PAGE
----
Arlington, VA, December 7, 2016 – Child Care Aware® of America’s (CCAoA) 10th annual report researching child care costs in counties and states across the U.S. shows families can’t afford child care in 49 of 50 states.
“Quality, affordable child care is one of the most important investments we can make for our children,” said Child Care Aware® of America Executive Director, Lynette M. Fraga, Ph.D. “Investments made when children are very young will generate returns that accrue over a child’s entire life.”
The Parents and the High Cost of Child Care: 2016 report reveals the trend in lack of access to quality, affordable child care shows no signs of stopping. Families and single parents are struggling to afford quality child care and are looking for solutions. This year’s report summarizes the cost and affordability of child care throughout the U.S. and provides an overview of the child care landscape and the strategies that states and communities are using to help parents afford child care. This year, the report goes a step further and includes county-by-county analysis of child care costs in the states of Arizona, Massachusetts, Minnesota, and New Hampshire.
The U.S. Department of Health and Human Services recently announced a new standard of affordability for child care fees—from 10 percent of family income or less to 7 percent of family income or less. By this new benchmark, Child Care Aware® of America’s latest report finds only one state, Louisiana, qualifies as affordable for a married family paying for infant child care. And in 39 states and the District of Columbia, the average cost of center-based care for an infant is higher than 10 percent of median income for a married couple with children.
The cost of full-time, center-based care for two children continues to be the number one single household cost in most parts of the U.S. In every state, the average cost of center-based infant child care is more than 24 percent of median income for single parents. The average cost for an infant in center-based care child care can be as high as $17,082 per year, or $12,796 annually for a four-year-old. This rivals what the average family pays for one year of college tuition at a four year institution, housing, transportation or food.
The cost of child care is especially difficult for families living at or below the federal poverty level. For these families, full-time center-based child care for an infant ranges from a low of 17 percent of family income to a high of 42.5 percent.
Families at or Below Poverty Level
|State||Percent of Family Income Used to Pay Child Care|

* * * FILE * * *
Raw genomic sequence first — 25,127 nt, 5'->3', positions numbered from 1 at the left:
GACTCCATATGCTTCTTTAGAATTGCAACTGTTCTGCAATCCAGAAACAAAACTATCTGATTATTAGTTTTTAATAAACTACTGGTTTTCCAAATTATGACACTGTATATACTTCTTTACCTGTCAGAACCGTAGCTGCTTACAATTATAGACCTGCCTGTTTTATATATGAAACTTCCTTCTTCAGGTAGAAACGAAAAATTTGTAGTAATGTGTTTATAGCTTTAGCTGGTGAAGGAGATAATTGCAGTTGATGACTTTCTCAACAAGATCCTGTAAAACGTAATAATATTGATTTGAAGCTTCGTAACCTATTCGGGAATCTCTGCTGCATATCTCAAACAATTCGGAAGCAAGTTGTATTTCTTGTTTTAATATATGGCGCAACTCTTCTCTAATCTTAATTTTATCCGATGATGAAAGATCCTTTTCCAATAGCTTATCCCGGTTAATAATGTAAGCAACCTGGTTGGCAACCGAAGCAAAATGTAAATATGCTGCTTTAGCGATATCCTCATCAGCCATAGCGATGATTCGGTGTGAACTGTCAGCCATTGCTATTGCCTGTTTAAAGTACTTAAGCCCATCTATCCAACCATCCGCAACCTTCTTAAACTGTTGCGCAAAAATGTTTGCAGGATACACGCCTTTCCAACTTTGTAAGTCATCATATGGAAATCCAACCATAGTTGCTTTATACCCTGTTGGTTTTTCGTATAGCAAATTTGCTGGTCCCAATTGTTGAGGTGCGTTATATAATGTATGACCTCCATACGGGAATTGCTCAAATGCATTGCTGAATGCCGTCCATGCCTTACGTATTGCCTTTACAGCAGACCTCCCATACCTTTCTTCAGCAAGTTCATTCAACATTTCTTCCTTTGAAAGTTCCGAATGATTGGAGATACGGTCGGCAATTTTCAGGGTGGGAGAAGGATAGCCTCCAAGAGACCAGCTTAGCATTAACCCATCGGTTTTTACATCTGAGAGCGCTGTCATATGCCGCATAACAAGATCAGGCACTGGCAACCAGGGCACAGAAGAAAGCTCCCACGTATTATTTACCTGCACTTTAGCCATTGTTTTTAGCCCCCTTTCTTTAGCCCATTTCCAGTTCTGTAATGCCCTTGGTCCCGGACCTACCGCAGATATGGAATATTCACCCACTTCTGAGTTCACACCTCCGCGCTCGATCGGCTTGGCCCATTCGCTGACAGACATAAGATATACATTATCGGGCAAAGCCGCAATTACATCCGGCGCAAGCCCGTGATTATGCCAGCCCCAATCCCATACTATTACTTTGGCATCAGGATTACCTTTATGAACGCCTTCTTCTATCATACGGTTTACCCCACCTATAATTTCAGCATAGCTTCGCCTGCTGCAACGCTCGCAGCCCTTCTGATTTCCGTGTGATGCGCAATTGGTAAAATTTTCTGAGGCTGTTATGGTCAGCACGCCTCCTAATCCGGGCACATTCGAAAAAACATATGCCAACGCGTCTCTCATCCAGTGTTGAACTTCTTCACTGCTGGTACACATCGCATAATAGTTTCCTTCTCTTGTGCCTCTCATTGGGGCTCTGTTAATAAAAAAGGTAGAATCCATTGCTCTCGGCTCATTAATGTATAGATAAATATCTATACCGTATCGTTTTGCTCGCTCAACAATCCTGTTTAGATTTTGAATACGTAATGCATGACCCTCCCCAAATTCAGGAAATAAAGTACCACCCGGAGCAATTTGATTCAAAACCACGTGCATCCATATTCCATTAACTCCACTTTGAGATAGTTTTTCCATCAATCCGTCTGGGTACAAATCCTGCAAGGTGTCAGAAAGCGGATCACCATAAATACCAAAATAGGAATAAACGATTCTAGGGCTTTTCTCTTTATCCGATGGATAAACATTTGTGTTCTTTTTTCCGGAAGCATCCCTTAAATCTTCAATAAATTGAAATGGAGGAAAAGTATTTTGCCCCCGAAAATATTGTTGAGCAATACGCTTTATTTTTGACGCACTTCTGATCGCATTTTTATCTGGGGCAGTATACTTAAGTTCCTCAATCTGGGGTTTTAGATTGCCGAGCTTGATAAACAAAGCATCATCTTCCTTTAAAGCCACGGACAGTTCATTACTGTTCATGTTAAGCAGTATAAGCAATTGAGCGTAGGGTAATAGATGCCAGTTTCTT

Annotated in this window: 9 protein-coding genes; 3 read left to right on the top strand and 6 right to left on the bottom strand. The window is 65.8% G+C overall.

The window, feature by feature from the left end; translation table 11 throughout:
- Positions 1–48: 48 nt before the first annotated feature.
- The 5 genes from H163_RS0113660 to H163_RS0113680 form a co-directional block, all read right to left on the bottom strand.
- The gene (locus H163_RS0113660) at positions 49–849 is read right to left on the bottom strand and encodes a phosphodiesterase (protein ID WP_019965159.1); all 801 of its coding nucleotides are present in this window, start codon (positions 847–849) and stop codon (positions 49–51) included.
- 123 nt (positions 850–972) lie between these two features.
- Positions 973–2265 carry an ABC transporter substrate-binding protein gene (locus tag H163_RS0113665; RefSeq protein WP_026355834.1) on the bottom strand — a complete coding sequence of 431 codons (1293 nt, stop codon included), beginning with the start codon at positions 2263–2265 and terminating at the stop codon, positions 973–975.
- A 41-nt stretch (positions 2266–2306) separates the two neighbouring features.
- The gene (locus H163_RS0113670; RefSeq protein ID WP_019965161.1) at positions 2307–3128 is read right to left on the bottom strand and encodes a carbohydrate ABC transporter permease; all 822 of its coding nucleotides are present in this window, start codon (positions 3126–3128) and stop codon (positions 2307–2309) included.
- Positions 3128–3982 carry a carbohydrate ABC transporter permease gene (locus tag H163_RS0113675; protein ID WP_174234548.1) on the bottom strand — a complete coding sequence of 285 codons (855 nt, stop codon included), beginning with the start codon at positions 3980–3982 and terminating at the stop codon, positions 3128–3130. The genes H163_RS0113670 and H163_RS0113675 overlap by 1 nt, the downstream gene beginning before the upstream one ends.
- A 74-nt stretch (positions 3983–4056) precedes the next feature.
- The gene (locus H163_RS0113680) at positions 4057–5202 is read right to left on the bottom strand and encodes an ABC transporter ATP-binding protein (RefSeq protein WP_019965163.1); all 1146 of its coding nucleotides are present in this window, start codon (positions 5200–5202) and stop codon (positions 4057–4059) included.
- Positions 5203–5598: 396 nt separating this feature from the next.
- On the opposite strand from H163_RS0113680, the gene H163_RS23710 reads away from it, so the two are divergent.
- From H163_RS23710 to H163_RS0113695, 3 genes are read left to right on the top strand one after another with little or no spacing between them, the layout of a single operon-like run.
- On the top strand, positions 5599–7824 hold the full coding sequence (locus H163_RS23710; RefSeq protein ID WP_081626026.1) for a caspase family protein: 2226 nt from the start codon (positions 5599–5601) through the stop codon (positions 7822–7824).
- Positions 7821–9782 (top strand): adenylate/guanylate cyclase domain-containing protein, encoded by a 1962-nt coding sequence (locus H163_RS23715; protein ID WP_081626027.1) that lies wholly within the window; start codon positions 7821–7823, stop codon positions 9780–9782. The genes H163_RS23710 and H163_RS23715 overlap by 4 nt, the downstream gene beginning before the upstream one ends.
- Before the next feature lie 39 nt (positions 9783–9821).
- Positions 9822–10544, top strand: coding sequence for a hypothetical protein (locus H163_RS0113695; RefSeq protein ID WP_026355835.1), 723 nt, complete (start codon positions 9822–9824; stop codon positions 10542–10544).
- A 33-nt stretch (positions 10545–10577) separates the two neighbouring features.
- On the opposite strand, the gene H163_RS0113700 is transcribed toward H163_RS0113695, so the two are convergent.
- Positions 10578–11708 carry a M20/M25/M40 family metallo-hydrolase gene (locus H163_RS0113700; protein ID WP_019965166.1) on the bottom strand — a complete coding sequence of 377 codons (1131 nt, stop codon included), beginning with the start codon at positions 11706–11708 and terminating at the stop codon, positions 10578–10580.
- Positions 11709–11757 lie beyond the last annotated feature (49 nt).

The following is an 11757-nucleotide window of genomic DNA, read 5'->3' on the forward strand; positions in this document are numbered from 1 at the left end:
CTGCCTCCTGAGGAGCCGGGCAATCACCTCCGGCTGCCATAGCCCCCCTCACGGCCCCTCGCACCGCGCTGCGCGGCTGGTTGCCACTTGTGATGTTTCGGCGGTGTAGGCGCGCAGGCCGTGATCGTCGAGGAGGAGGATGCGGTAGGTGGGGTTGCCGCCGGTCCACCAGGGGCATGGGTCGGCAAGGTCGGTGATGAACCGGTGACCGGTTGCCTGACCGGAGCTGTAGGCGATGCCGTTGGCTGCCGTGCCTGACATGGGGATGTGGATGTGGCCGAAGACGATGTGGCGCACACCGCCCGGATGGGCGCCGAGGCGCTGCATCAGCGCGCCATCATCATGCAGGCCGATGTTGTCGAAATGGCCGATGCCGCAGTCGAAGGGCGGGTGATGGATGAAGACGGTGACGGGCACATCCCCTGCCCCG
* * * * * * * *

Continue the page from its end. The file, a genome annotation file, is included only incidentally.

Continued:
Even for families of three earning income at twice the federal poverty level threshold (i.e., $40,180), child care is a significant burden. Nationwide, families are losing nearly $30 billion per year in wages due to the high cost of child care. American businesses lose more than $4 billion per year due to gaps in child care and lack of access to it.
The report also shows child care workers are affected by the high costs of care. Child care teachers with strong professional preparation are essential to providing a high quality early learning program. The report says the quality of adult–child interactions is one of the most powerful predictors of children’s development and learning. More than 90 percent of a child’s brain develops before age five.
In every state, the report found child care teachers would need to spend more than half their income to afford child care for their own children. And in 14 states plus the District of Columbia, more than 100 percent of the median child care teacher’s income is needed to put two children in center-based care.
“Our 10th anniversary report is being released at a critical juncture for our nation. We continue to partner with policymakers and the new administration to make child care a national priority and to ensure quality, affordable, accessible child care is a reality for all working families,” Fraga said. “If we don’t invest in our nation’s child care system, future generations will continue to be affected.”
The report states the benefits of quality, affordable child care are significant to society as a whole as well as to children. Long-term benefits to society include higher test scores and high school graduation rates, a greater likelihood of gainful employment, and less likelihood of incarceration or using illegal drug use.
With the release of the Parents and the High Cost of Child Care: 2016 report, Child Care Aware® of America recommends the following to improve America’s child care system:
- Invest in child care by increasing funding around the Child Care and Development Block Grant, which could be used to expand the supply of child care and promote the quality of care;
- Limit the cost burden for families by raising dependent care limits for deductions or providing additional tax credits for families and providers, creating public-private partnerships to invest in child care in local communities and looking to states which already have developed successful financial models as case examples for other states and communities;
- Streamline eligibility standards and procedures for parents and prioritize professional development for the child care workforce; and
- Join the movement at org, and let your voice be heard.